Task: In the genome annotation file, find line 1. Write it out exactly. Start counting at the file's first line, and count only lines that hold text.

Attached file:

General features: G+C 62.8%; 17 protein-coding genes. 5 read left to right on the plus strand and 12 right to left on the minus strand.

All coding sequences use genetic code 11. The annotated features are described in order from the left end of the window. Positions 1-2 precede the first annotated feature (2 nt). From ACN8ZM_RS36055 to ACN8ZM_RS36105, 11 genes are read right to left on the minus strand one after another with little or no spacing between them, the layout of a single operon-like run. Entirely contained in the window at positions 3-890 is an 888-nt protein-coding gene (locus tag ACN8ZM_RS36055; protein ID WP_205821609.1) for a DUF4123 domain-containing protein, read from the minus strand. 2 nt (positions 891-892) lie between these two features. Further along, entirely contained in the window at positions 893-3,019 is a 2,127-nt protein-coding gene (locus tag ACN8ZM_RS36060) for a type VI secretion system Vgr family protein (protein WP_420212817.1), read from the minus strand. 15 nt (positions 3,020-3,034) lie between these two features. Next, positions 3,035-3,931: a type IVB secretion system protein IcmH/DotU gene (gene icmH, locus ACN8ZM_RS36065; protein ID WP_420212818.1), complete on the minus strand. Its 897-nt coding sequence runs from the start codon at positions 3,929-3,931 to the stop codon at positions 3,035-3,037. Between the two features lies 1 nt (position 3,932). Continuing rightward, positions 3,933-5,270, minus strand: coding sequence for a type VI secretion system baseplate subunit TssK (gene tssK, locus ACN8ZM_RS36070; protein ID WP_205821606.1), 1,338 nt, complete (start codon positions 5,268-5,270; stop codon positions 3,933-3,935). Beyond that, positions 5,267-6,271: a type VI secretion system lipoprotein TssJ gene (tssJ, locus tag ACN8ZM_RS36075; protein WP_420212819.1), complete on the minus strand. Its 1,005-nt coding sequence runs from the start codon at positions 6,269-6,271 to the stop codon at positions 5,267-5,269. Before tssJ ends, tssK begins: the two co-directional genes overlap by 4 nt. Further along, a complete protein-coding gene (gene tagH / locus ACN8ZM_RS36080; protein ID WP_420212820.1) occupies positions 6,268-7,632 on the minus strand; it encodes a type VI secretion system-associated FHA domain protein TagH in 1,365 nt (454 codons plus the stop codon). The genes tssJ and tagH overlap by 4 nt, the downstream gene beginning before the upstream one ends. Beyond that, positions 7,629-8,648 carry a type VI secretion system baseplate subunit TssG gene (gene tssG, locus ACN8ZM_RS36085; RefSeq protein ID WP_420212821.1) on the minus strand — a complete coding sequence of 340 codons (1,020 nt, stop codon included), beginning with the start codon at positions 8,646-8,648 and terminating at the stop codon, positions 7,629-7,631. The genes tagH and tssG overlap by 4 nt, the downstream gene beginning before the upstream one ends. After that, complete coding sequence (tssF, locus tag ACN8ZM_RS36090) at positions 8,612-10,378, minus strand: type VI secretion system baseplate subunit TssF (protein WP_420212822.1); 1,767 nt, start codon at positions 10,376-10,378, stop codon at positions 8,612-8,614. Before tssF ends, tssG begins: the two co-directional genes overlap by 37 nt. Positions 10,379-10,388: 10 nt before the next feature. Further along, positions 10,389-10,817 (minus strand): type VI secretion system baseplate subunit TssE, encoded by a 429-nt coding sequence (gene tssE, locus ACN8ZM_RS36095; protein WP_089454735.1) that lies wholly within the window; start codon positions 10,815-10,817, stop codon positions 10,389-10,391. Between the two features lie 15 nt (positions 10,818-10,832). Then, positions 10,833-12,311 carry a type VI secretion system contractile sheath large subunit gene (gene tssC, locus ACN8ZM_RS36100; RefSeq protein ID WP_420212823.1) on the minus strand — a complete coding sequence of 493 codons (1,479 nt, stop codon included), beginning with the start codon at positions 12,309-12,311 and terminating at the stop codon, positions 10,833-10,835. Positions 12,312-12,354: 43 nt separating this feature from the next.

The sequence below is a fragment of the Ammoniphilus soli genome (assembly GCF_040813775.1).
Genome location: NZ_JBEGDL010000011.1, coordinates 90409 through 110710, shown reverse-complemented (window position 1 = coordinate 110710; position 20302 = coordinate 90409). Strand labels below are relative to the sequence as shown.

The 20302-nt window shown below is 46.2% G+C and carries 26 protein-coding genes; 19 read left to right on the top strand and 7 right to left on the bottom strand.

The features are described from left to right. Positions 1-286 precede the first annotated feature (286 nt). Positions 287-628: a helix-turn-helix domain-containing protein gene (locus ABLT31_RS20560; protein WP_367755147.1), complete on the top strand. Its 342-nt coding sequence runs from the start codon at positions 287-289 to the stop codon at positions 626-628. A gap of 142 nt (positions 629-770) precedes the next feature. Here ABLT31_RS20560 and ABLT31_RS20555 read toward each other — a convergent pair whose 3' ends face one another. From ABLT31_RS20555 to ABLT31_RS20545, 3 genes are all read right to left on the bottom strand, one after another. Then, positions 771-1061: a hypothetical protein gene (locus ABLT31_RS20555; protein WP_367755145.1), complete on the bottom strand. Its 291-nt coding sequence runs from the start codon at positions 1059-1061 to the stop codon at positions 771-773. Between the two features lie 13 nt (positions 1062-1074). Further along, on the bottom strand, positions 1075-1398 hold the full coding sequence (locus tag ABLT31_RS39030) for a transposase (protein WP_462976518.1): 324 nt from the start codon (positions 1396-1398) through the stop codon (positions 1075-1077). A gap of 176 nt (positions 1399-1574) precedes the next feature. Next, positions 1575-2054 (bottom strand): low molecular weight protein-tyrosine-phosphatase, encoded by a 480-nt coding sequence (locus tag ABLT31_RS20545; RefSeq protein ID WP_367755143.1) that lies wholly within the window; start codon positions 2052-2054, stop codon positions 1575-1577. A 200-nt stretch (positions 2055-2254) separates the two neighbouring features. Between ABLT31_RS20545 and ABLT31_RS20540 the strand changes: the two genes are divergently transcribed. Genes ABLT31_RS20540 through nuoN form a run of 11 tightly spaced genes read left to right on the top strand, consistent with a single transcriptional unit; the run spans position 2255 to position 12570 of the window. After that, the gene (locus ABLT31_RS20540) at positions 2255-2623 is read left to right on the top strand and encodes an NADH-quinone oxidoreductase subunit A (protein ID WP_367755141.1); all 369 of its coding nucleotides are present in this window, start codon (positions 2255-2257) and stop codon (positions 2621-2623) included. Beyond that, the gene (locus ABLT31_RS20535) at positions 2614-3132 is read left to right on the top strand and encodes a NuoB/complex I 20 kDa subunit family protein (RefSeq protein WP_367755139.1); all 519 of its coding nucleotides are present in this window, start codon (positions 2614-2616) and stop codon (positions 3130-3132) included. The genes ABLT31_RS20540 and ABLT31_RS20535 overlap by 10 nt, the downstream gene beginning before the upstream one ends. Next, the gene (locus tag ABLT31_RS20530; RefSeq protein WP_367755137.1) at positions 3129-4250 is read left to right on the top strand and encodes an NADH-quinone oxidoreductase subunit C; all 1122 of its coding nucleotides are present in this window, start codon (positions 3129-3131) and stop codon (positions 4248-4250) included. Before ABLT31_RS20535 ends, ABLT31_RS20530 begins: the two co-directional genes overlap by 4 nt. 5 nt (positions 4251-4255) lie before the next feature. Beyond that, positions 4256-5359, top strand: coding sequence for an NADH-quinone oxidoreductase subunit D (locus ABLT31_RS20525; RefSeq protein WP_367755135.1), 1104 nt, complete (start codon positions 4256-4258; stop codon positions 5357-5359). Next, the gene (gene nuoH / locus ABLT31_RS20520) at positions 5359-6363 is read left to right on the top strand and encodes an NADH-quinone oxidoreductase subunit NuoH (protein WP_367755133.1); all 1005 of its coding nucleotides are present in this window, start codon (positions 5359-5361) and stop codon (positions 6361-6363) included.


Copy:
General features: G+C 62.8%; 17 protein-coding genes. 5 read left to right on the plus strand and 12 right to left on the minus strand.